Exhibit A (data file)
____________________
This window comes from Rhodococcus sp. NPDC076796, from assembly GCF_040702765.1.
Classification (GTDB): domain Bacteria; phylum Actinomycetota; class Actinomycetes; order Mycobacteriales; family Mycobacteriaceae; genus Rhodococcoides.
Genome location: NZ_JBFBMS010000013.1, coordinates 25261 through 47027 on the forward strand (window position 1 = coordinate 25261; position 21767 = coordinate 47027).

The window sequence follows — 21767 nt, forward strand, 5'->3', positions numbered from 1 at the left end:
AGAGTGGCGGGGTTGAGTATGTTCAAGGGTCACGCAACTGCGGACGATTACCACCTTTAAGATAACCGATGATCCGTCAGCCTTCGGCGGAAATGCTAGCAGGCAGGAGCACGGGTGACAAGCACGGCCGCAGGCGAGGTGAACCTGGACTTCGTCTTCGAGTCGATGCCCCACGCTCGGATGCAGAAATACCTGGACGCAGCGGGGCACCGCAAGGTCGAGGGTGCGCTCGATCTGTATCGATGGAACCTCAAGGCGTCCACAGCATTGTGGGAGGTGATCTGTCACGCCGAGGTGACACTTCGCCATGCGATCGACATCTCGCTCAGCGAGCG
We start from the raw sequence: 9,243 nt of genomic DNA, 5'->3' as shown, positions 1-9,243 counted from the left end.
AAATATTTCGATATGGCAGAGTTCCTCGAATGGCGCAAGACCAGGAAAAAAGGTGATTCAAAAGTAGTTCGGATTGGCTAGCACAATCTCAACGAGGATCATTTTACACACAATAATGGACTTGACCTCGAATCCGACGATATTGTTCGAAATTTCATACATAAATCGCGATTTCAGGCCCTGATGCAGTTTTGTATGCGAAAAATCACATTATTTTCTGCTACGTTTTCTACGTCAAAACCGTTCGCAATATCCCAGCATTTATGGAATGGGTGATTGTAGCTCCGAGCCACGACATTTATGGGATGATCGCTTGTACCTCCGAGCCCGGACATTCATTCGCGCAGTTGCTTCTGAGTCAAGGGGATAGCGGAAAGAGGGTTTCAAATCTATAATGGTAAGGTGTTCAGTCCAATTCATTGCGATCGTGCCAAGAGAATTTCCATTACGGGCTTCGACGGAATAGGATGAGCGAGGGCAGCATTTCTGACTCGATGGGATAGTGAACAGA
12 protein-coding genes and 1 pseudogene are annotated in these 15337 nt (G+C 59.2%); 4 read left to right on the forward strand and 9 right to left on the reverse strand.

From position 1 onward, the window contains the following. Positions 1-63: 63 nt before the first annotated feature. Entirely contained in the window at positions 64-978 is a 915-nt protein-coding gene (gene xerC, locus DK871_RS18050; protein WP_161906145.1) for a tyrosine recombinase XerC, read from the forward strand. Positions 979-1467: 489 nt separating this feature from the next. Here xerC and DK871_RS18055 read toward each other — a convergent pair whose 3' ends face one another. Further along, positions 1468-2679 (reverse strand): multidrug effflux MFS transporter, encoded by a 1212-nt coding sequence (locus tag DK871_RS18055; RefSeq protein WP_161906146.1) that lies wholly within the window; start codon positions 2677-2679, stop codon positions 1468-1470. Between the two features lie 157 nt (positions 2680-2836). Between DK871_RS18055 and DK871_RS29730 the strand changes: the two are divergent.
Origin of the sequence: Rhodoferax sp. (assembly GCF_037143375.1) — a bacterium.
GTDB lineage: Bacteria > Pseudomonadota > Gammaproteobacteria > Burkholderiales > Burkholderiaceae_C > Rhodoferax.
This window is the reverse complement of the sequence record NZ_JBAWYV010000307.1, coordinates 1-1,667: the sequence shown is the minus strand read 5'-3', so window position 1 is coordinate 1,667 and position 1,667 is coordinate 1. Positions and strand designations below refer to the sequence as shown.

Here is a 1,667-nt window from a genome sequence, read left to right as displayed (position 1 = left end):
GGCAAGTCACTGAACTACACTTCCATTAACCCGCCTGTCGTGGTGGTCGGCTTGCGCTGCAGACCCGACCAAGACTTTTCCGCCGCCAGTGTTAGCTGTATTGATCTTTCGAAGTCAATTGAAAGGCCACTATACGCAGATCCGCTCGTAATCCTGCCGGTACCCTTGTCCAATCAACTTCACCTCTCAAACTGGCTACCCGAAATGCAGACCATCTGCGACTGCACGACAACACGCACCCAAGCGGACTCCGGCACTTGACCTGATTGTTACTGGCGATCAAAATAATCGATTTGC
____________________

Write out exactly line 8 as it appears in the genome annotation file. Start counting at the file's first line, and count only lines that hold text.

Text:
12 protein-coding genes and 1 pseudogene are annotated in these 15337 nt (G+C 59.2%); 4 read left to right on the forward strand and 9 right to left on the reverse strand.